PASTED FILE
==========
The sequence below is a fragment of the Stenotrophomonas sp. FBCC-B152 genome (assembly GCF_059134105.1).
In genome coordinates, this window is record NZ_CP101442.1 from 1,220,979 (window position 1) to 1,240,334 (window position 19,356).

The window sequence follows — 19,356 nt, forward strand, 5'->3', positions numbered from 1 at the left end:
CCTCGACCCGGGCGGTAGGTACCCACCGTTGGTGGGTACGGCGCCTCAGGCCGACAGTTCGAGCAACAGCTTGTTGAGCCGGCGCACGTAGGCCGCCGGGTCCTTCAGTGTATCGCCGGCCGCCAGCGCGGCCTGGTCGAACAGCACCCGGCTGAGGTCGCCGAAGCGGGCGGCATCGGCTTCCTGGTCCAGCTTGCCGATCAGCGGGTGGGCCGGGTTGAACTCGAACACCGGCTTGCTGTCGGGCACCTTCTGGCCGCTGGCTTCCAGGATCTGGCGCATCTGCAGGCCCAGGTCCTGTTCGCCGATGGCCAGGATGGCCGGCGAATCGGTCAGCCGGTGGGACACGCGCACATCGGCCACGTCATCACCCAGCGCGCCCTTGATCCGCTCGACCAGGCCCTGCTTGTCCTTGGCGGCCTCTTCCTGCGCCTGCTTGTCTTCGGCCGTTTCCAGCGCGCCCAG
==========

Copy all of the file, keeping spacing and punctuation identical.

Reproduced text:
The sequence below is a fragment of the Stenotrophomonas sp. FBCC-B152 genome (assembly GCF_059134105.1).
In genome coordinates, this window is record NZ_CP101442.1 from 1,220,979 (window position 1) to 1,240,334 (window position 19,356).

The window sequence follows — 19,356 nt, forward strand, 5'->3', positions numbered from 1 at the left end:
CCTCGACCCGGGCGGTAGGTACCCACCGTTGGTGGGTACGGCGCCTCAGGCCGACAGTTCGAGCAACAGCTTGTTGAGCCGGCGCACGTAGGCCGCCGGGTCCTTCAGTGTATCGCCGGCCGCCAGCGCGGCCTGGTCGAACAGCACCCGGCTGAGGTCGCCGAAGCGGGCGGCATCGGCTTCCTGGTCCAGCTTGCCGATCAGCGGGTGGGCCGGGTTGAACTCGAACACCGGCTTGCTGTCGGGCACCTTCTGGCCGCTGGCTTCCAGGATCTGGCGCATCTGCAGGCCCAGGTCCTGTTCGCCGATGGCCAGGATGGCCGGCGAATCGGTCAGCCGGTGGGACACGCGCACATCGGCCACGTCATCACCCAGCGCGCCCTTGATCCGCTCGACCAGGCCCTGCTTGTCCTTGGCGGCCTCTTCCTGCGCCTGCTTGTCTTCGGCCGTTTCCAGCGCGCCCAG